u/Dlofc · 8 pointsr/TinyHouses

Oh Fellow Tennessean! HOWDY! If you are outside Davidson AND outside city limits, there are no building codes, but a good idea to adhere to them. AC is actually recommended to help control humidity. Here is a link to some amazon ideas.

There are kits like these if you want to get fancy. Personally, a window unit works very well in the upper floors and then just let cold air do what it does best, sink. I use 10000 BTU in mine, which is REALLY big for what I need, but it uses a whole 6.5 AH when it is running. My county does encourage a pay-as-you-go electric that allows you to monitor your usage. Yesterday's usage cost me a whole.97, it really hurts the pocketbook. Winter, if you have the option, go with electric heat. It is dry heat and helps to control the moisture too. Moisture is that much problem in little places. Vents in the bathroom, kitchen and use them religiously. I have heard of people having to use dehumidifiers too but I have not had problems since switching on the AC and going to a dry heat.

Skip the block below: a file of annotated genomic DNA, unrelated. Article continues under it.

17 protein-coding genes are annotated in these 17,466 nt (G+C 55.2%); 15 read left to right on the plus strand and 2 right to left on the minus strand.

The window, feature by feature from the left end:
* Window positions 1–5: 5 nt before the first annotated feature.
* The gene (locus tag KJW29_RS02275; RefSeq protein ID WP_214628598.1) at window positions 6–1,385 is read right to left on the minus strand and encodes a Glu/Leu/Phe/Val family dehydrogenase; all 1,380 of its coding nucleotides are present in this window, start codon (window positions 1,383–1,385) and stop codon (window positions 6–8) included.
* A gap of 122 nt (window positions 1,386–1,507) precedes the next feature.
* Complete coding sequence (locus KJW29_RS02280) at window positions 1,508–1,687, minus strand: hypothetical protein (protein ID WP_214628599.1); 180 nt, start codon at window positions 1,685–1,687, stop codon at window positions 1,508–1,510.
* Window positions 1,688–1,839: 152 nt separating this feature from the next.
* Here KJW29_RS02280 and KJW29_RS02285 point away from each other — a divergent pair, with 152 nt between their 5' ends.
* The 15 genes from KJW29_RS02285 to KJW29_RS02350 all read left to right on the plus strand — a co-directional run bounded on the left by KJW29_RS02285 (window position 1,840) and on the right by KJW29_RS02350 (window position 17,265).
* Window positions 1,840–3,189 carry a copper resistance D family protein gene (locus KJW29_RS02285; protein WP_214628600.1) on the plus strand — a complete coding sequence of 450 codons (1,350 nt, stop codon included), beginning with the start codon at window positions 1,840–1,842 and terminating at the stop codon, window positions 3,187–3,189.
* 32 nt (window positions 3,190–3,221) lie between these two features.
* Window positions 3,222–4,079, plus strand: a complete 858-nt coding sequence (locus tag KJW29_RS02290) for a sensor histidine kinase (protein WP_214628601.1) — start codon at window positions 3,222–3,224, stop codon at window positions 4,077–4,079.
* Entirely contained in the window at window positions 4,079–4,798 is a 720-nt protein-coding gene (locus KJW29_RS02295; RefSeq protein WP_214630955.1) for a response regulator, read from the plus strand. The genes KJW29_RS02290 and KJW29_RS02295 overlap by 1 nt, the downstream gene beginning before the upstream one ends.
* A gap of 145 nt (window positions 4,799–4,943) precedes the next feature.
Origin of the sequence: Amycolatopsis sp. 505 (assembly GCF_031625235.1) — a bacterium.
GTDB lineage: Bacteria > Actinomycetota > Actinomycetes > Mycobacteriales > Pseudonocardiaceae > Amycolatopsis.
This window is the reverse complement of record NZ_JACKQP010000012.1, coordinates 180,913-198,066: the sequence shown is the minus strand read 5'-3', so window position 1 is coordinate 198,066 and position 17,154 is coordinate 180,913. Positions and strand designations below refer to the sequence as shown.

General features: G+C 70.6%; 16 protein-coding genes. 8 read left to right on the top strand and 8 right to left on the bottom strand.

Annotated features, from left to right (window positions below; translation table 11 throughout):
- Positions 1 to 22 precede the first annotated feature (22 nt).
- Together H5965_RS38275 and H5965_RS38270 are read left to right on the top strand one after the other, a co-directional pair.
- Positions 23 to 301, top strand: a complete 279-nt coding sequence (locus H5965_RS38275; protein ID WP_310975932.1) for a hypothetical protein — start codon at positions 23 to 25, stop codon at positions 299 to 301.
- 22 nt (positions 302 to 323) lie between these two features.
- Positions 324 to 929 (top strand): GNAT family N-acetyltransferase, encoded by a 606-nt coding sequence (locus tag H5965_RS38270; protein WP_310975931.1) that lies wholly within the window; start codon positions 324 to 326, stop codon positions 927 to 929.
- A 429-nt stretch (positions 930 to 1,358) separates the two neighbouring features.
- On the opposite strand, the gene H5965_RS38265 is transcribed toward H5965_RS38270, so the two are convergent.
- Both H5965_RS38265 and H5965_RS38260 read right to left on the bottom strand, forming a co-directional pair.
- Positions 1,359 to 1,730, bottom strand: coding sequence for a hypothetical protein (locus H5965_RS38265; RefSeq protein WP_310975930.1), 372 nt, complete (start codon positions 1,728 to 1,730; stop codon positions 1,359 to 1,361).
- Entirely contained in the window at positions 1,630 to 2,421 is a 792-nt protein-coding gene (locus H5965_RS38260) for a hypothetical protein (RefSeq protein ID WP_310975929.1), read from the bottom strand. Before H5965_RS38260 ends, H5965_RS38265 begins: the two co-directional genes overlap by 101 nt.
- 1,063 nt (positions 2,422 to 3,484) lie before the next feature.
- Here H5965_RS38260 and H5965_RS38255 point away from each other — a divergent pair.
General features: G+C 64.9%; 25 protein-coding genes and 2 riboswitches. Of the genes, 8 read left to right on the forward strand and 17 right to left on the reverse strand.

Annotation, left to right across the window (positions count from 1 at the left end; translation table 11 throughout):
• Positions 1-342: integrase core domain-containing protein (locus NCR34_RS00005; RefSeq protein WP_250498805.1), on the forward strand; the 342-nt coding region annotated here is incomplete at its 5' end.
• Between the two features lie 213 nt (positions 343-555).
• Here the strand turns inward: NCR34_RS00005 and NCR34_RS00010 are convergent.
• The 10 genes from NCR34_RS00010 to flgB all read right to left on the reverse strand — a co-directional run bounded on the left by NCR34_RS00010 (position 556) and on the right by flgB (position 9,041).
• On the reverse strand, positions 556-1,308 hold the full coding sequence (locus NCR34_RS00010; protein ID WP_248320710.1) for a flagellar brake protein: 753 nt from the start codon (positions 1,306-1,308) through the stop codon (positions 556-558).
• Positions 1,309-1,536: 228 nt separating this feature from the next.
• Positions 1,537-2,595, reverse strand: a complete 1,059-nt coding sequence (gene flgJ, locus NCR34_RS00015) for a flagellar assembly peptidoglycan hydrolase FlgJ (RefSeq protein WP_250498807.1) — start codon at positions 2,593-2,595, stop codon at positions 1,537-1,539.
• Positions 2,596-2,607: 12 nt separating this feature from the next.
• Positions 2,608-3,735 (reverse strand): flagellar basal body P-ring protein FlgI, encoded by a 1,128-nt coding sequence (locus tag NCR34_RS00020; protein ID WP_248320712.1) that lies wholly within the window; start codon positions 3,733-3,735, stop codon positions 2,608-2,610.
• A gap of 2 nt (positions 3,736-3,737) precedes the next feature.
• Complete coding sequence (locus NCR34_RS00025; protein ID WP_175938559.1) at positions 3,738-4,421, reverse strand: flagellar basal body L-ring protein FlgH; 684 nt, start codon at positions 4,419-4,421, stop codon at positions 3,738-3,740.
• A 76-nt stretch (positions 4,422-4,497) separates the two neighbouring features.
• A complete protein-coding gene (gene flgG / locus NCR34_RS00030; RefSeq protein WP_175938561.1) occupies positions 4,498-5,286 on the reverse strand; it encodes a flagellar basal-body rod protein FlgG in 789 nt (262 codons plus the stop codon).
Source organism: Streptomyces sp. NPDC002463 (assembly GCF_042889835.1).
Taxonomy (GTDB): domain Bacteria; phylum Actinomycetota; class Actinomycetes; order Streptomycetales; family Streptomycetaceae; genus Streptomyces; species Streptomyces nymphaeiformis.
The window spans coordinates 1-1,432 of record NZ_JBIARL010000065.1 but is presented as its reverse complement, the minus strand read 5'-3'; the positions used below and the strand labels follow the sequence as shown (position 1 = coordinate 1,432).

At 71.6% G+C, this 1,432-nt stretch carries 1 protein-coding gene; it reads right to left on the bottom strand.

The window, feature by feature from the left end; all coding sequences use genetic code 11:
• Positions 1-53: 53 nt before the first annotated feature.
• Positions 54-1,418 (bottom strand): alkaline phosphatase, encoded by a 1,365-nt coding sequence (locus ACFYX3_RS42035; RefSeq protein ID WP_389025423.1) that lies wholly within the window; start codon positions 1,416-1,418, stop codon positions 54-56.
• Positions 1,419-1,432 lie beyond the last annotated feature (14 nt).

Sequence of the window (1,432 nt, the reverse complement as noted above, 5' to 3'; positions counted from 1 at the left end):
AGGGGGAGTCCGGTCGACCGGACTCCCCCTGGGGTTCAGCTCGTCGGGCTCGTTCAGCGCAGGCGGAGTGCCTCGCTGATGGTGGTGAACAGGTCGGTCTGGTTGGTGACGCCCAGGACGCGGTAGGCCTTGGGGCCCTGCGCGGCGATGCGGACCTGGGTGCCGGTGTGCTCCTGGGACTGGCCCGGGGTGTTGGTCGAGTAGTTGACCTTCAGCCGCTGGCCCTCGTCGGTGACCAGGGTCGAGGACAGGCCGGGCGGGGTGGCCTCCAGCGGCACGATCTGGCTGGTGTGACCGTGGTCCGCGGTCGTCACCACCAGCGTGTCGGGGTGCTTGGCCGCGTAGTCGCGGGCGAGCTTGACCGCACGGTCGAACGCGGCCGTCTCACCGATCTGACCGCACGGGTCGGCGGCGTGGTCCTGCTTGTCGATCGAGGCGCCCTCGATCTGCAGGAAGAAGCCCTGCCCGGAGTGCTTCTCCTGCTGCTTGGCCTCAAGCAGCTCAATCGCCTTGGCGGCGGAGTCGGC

I would take pictures but I am lazy when it comes to the digital world"=P I don't even own a cell phone.

u/stinkypeech · 2 pointsr/TinyHouses

I am also a solar panel noob but i just managed to set up a system in my bus. I went with 4 renogy panels, they're cheap, good, and seem to have a good customer service.

We have 3 of them for 2 people. You will need a charge controller to regulate the energy going to the battery. If you opt for a nicer MPPT controller, you will have 30% more nergy coming to the battery. That's what we did.

For more of an idea on what to do for the electrical system, i used a video by a guy named campervan cory.

If you have any more questions, feel free to ask.